We see them do things that humans do, and at every turn the question is raised as to whether or not doing these things makes them more human. At times, they've had to stand up for their right to exist as free-thinking individuals. In the end, though, what they are matters less than what they do, which makes them equal beneficiaries of the future built by humanity, in which the content of one's character matters more than physical appearance or personal ideology.
Her tackles a similar premise, filtered through perhaps the greatest of human traits: the capacity to love. The way we function with technology today, in some ways, is not unlike a romantic relationship in some ways. I know that I've developed a strong attachment with my laptop in the last five years. It has become my constant companion whenever I need to write, and sometimes I get anxious when I have it with me but I'm unable to use it, whether for lack of table space in a coffee shop, or lack of a Wi-Fi connection, or what have you. My cellphone has taken on a similar aspect.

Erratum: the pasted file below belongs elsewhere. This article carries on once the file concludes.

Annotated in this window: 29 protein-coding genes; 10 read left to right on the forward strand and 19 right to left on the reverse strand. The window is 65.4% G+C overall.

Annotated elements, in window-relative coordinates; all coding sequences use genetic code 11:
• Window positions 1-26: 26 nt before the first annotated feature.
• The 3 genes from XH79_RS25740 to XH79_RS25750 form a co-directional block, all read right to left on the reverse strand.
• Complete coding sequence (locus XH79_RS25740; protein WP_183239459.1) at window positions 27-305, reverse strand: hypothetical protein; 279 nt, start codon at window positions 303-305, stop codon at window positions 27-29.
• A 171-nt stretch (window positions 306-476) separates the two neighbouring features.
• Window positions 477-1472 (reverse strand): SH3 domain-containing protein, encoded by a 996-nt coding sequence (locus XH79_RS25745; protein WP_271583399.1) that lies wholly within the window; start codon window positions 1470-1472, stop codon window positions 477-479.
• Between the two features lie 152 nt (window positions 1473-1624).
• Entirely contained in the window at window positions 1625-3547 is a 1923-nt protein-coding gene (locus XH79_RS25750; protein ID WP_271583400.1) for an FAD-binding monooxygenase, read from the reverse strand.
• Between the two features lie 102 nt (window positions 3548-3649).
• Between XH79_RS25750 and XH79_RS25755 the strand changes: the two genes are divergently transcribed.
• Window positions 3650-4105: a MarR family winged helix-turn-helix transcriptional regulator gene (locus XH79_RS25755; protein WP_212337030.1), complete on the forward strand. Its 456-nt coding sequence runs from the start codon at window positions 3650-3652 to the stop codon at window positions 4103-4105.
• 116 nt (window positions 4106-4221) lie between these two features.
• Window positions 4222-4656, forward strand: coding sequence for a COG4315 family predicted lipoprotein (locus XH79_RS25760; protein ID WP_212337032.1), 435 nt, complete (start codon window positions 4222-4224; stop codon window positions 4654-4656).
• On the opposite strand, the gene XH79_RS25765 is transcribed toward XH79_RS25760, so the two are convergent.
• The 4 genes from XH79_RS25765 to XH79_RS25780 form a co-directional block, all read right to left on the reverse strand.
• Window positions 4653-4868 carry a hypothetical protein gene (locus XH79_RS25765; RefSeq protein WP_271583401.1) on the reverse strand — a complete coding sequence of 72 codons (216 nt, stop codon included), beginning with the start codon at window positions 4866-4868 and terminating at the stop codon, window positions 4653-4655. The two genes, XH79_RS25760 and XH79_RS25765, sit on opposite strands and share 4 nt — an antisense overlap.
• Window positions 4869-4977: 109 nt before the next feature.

Does this mean I'm in love with my gadgets? No, of course not. I don't think of them as being sentient. I go on Twitter to talk to my flesh-and-blood friends, not to my cellphone. I know that my gadgets don't have the capacity to interact with me the way humans can. But what if they did? For all of my easy acceptance of the premises in Trek involving AIs, if it were me in the position of learning to accept one as an individual, much less a potential lover, I'm not sure how well I could pull it off.
As I watched Her, one comparison that sprung to mind for me was that of a long-distance relationship - two people living far apart from each other. Being in one another's physical presence is impossible, therefore the two lovers must make do with only words, whether over the phone or through online communication. (Yes, I know about Skype; I didn't say it was a perfect comparison. Even that's not the same as physical presence, though.)